For example, in 1951, Physique Pictorial began publishing. This was one of the first magazines where men could see men photographed in risque, butch poses with little clothing (and later on in its publishing history, none). It is also where Americans were first exposed to the art of people like Etienne and Tom of Finland (1957 specifically), helping to establish the look and feel of the traditional leatherman.

    Or you can consider the Justice Weekly, a Canadian newspaper which got its start in 1949 and was published until 1972. Here, readers were titalized by stories involving sexual perversion and fetish, and it was the only place where kinky heterosexuals could find each other through their secretive personal ad section. People posting ads had to seek “Greek”, or “English pleasures”, or look for men who “are in control of their lives.”

    If you’re talking books beyond Kinsey’s work or Kraft-Ebing’s Psychopathia Sexualis, or porn novels (like the old Victorian porn and Story of O), the first really major book published was William Carney’s The Real Thing in 1968. Then in 1972, The Leathermen’s Handbook.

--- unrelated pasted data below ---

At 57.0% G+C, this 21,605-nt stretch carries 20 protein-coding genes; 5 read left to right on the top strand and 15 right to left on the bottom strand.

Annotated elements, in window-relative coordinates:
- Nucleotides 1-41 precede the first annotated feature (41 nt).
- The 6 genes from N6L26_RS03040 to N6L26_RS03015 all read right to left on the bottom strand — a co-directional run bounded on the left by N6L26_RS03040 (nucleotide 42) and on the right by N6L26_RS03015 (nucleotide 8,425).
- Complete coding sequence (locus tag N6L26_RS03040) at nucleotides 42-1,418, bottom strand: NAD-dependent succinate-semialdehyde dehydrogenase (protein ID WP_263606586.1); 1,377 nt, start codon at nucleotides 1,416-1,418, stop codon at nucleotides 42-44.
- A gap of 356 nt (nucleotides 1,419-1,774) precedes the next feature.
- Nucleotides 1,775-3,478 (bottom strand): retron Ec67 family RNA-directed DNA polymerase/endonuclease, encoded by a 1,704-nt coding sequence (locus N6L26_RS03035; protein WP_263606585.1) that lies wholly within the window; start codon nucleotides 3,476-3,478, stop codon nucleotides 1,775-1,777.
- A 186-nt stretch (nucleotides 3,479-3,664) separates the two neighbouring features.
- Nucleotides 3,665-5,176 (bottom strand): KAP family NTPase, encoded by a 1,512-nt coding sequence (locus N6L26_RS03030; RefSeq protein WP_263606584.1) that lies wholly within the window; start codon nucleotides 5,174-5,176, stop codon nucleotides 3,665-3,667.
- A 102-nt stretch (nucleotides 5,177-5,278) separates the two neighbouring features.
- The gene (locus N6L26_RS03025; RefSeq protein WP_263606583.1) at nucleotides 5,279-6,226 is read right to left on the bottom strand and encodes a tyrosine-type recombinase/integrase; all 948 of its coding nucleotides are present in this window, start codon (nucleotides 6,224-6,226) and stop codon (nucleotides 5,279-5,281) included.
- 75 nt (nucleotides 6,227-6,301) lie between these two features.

Now for magazines. Not counting porn, the Cycle MC club out of NYC started publishing their newsletter “Wheels” in 1968. Not on microfilm anywhere, but I believe the Leather Archives has a set. In that same year, the group Nine Plus (NYC) started printing “Scimitar” and the New York Motor Bike Club started “Black and Blue.”

    The first leather column in a newspaper was in the Bay Area Reporter, when Mr. Marcus began his column in 1972. Also, 1972 saw the magazine “SMAds” – a strictly gay male personals magazine for SM/Leather.

    I forget what year TES began publishing Prometheus, our own members newsletter/SM magazine, but it was very early on. Drummer started in 1975. And in 1979, Tony DeBlase started DungeonMaster, the first SM how-to magazine.

    I haven’t heard of any microfilm collections of any of the above anywhere.


    February 26, 2008 at 8:37 pm